How likely is it to make money with ABB?

My situation is a bit unusual. At least I think so. Cannot find anyone else so far… Perhaps someone here?

I rent a home in a popular small town in the west, and the owner has given me permission to rent out a room/bath on ABB. The city just made it “legal”. However, the owner is going to raise the rent $400/mo. I’m thrilled and grateful she said yes, but a bit cautious with her terms. First, I’m not sure I’ll like doing it, and if I end up not liking it, I’m stuck with higher rent. Second, wondering what the chances are I can make enough money to pay the $400 extra plus more to make the project worthwhile. My objective of doing it is to net enough money to help toward tuition and/or help with the rent.

Thoughts? Advice?

Make sure you GET THIS IN WRITING, that you are allowed to sublet a room short term. You may want to check out Mashivisors, Air DNA, Beyond Pricing, or other sites that give out reports on profitability. Depending on where you are $400 could be nothing or all of your profits! In SF $400 would be the bare min I think you would make monthly, but that wouldn’t be true of some place like Stockton.


How much rent are you currently paying? Have a look at what other people are charging and work out how many nights you need to fill to make up the difference in rent.
Each area will be different in terms of occupancy so it’s hard to say how many bookings you’ll get.

Could you ask your landlord for a trial month or 3?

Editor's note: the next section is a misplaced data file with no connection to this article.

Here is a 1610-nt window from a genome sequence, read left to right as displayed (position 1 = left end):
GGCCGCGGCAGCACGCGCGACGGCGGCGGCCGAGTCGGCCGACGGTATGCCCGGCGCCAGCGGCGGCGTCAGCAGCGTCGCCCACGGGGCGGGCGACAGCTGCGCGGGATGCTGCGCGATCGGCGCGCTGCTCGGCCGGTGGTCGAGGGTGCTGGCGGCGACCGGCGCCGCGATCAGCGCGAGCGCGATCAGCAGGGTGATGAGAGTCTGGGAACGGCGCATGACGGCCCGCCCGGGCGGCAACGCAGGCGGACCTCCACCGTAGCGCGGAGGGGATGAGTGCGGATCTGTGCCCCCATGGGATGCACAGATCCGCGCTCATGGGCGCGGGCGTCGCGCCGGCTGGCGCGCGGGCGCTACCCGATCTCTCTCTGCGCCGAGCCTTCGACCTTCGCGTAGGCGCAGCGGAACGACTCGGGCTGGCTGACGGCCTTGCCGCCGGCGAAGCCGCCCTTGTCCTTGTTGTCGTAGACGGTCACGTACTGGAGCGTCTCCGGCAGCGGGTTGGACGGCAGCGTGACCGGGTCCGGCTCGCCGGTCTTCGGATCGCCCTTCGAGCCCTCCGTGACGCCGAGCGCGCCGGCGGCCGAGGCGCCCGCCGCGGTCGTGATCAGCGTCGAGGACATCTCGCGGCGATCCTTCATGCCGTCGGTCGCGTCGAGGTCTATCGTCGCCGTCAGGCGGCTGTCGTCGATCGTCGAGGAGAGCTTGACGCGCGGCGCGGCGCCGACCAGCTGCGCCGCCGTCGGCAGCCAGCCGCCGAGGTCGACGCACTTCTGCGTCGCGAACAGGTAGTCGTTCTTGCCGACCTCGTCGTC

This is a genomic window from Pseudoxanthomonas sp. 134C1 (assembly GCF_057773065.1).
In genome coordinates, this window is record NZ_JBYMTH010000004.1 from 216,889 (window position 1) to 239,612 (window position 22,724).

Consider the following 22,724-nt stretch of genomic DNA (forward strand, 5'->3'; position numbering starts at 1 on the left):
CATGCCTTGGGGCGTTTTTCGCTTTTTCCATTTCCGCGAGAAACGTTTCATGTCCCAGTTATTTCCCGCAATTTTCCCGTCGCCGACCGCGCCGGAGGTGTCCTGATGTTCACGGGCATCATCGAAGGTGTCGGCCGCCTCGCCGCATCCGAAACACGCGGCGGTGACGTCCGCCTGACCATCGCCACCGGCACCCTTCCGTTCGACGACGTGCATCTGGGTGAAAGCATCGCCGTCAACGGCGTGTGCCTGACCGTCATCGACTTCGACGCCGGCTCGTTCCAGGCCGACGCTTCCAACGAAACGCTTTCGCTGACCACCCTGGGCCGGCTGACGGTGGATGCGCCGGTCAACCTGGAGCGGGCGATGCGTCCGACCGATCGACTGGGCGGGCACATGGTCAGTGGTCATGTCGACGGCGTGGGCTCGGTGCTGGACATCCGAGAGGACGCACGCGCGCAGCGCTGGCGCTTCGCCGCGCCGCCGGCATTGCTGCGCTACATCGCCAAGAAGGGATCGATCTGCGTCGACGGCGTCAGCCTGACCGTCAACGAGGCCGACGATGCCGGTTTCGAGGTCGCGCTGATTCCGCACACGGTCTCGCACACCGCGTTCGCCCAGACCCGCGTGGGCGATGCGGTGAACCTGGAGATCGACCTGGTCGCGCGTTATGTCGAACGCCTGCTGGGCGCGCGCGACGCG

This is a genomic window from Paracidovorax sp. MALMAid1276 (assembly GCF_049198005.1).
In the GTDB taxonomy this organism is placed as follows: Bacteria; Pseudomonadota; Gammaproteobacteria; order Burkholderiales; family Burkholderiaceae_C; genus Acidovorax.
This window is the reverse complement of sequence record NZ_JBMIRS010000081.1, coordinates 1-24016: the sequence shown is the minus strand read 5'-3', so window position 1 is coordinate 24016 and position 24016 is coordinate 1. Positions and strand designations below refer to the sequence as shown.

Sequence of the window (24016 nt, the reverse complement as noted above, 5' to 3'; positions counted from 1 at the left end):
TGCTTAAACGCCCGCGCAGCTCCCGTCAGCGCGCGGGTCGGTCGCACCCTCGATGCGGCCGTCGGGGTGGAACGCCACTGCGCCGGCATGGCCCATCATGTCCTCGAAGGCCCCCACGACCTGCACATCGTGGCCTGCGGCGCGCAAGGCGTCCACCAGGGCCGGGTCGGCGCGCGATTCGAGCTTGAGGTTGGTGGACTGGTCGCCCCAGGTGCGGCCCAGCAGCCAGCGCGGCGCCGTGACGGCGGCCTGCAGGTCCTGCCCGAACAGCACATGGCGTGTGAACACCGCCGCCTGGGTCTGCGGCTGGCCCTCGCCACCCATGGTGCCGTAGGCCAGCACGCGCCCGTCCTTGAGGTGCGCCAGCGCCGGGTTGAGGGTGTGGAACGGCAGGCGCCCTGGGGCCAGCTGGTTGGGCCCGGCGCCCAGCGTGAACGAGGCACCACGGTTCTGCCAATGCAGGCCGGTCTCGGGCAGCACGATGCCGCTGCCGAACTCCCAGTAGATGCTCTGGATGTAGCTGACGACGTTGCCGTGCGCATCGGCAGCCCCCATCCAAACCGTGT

Will you be living in the property too? I would be careful; I’ve never made market rent on my listing ;a private room)in the whole two years I’ve been hosting. I’ve made a contribution yes, essentially I mostly live rent free BUT I couldn’t absorb a rent increase of £400. I’d rather not host under those terms.

Big money is generally made on whole property listings. There are times of the year when it’s harder to come by bookings. And there’s always someone listing their place cheaper than you are so you might not be able to charge as much as you’d like. Keep that in mind before you sign up to a huge monthly increase in your rent.


These are rather cautionary tales actually. There is no point in doing all of this work if you are only going to make the rent increase, is there? The goal should be that this room pays about 75% of your total rent [give or take.] Otherwise, keep the lower rent.


Can you share what city/state? Location makes a world of difference.

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My 1 bdrm + ensuite bath, full kitchen privilege listing in Stockton made $1,100 last month.

That does not sound like a good deal. What is the owner’s justification for this? Increased wear and tear? Nuisance value? A desire to benefit from your Airbnb renting? Something else?